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Inferred city and state is pretty accurate, but can be misleading. One potential issue is that if the information is not correct and you rely on it for assigning leads via the auto-assignment rules, they could be assigned incorrectly. I don't know if I would take this approach myself. but maybe others have done so and it worked great.
We don't update our City, Stata/Province, Country, etc. fields from the corresponding Inferred fields because as Jeff stated, it may be inaccurate (e.g. when person was cookied, they were traveling or VPN'd in from their remote location, etc.), but we still use it in smart lists when the confirmed data is not available. By leaving these fields blank, you know you still need to get the confirmed info.
Technically you shouldn't see any issues.
Are you doing this to route leads based on location? Typically we set up rules to use both known location and inferred location, with the known location taking precedence.
Otherwise agreed with Elliott: better to know your data is unknown than to push uncertain data into fields.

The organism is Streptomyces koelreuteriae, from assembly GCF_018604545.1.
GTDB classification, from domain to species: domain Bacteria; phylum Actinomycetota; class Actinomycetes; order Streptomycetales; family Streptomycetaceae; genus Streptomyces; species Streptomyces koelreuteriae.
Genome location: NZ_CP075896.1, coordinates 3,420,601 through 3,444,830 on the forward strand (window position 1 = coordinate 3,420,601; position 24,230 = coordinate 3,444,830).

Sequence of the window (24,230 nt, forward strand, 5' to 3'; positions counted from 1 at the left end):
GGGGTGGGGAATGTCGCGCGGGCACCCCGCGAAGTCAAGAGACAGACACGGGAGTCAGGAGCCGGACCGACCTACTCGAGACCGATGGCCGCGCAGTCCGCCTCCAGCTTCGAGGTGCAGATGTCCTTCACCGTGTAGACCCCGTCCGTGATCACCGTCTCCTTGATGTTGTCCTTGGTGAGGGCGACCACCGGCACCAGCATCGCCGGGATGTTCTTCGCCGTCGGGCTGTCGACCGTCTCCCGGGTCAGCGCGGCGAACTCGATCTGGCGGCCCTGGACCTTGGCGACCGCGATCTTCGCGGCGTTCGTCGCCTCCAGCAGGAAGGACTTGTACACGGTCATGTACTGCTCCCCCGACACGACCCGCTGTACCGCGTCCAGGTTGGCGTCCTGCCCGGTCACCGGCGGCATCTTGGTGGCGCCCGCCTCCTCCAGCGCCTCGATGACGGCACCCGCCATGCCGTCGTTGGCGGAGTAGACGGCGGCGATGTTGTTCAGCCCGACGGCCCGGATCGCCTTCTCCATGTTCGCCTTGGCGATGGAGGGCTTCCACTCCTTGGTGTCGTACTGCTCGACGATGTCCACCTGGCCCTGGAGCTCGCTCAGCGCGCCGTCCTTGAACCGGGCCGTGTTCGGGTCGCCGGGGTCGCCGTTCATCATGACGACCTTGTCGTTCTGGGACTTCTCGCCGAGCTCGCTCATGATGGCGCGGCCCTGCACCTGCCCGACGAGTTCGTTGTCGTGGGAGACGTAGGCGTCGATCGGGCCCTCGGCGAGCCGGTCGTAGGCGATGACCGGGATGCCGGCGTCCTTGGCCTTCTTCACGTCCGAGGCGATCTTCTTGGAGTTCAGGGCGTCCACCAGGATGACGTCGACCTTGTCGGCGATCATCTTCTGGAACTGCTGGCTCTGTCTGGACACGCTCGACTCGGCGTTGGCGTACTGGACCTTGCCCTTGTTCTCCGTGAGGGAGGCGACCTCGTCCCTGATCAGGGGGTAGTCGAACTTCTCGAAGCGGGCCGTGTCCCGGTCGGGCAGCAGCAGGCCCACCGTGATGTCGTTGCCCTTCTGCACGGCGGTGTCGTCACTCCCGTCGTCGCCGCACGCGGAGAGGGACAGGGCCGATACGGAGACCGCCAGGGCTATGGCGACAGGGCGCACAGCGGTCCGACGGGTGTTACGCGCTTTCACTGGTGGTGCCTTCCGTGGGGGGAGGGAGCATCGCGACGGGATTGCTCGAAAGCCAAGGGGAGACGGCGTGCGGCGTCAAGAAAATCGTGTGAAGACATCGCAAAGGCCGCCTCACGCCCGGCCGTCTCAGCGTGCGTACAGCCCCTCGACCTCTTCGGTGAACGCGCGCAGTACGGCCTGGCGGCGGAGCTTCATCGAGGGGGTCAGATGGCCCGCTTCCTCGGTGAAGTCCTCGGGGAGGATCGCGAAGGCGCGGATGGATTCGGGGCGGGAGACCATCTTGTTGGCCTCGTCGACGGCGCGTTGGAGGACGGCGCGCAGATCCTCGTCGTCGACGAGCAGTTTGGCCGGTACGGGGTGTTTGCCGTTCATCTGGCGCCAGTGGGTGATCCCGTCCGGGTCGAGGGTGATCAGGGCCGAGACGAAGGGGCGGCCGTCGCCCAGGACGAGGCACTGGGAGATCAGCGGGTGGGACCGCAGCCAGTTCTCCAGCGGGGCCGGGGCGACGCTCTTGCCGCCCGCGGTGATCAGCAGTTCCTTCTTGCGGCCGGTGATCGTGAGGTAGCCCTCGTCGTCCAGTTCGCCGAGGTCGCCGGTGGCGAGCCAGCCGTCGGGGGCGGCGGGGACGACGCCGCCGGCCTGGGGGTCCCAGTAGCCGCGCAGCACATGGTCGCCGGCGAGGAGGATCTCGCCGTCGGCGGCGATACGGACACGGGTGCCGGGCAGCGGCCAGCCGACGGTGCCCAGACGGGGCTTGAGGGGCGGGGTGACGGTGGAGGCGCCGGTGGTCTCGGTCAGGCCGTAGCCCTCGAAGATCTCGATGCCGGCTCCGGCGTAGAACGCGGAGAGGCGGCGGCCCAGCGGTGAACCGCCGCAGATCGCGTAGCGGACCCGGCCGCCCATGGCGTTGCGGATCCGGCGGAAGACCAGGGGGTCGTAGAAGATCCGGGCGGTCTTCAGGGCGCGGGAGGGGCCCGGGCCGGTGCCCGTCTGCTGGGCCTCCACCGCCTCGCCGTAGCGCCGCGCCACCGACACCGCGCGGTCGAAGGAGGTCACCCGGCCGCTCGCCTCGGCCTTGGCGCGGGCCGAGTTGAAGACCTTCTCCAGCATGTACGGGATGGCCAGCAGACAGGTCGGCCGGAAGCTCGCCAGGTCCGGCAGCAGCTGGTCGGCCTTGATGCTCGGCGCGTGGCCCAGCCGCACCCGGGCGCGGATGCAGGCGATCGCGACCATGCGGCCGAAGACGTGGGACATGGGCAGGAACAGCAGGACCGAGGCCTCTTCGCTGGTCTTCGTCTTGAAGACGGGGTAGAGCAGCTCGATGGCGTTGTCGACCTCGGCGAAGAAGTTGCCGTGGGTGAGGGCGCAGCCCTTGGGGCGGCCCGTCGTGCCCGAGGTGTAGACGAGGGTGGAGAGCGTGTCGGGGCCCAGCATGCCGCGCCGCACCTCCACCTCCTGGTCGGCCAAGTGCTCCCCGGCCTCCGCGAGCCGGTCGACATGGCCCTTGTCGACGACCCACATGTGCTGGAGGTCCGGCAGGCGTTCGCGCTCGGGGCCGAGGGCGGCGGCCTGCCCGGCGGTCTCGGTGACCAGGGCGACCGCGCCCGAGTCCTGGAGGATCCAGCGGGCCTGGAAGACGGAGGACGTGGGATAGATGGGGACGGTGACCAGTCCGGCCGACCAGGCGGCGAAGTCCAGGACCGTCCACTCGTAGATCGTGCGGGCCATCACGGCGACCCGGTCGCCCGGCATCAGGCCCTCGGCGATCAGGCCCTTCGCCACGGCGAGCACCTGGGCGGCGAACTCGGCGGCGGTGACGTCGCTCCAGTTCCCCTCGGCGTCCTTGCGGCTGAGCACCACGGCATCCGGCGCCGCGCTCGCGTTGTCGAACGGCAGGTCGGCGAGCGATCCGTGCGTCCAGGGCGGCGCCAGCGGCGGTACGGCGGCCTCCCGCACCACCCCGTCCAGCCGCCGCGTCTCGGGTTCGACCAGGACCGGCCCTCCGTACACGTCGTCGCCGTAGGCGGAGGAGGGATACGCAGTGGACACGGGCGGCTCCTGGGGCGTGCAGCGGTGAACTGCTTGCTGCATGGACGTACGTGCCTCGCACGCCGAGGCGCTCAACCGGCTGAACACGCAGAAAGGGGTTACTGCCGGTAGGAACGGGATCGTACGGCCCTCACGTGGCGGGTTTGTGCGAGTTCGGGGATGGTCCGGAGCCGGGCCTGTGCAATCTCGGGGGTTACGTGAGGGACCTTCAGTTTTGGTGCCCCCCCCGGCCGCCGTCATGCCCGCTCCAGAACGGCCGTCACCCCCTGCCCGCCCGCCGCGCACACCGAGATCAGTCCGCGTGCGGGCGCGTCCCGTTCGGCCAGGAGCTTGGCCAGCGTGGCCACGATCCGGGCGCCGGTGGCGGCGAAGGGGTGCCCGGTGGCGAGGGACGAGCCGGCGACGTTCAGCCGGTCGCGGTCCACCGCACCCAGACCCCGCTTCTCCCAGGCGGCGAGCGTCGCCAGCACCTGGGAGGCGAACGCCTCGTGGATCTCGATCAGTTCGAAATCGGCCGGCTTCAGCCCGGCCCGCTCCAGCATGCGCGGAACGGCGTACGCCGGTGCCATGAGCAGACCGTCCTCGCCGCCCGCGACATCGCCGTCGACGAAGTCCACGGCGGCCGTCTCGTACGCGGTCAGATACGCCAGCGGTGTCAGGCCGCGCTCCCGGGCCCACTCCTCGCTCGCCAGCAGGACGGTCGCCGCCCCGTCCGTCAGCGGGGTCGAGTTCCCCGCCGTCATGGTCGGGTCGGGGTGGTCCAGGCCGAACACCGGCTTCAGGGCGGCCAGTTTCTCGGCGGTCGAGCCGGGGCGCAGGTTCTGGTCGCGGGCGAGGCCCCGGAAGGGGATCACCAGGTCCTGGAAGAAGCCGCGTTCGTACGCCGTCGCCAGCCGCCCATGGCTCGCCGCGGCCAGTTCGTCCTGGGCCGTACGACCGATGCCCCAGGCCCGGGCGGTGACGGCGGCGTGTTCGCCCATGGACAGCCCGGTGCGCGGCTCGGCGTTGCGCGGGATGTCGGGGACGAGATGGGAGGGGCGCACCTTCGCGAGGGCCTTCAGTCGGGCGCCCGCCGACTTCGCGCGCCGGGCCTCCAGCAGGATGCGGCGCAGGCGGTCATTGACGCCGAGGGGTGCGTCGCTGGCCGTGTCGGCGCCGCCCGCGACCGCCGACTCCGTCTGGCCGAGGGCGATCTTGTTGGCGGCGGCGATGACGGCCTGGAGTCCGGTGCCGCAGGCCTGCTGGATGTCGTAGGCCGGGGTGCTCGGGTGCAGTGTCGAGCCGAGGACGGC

Using inferred fields can be dangerous... let me give you an example. Before I came to Marketo I worked for a company located in Portland, Oregon. All of our networking however was done through a corporate connection in Midlothian, Texas. As a result, our IP address would always show as being from Texas when in reality we were thousands of miles away.
The way I explain it to clients is that the more general you look at inferred fields, the more accurate they are. Country is generally pretty accurate. The more specific you try to get, the less accurate it is.
Running my current IP through different geolocate services also shows wildly different results. I've seen it correctly show Portland, Oregon, I've also seen the same IP address come back as saying that it's on our ISP in Vancouver, Washington and one provider even tried to place it in Utah.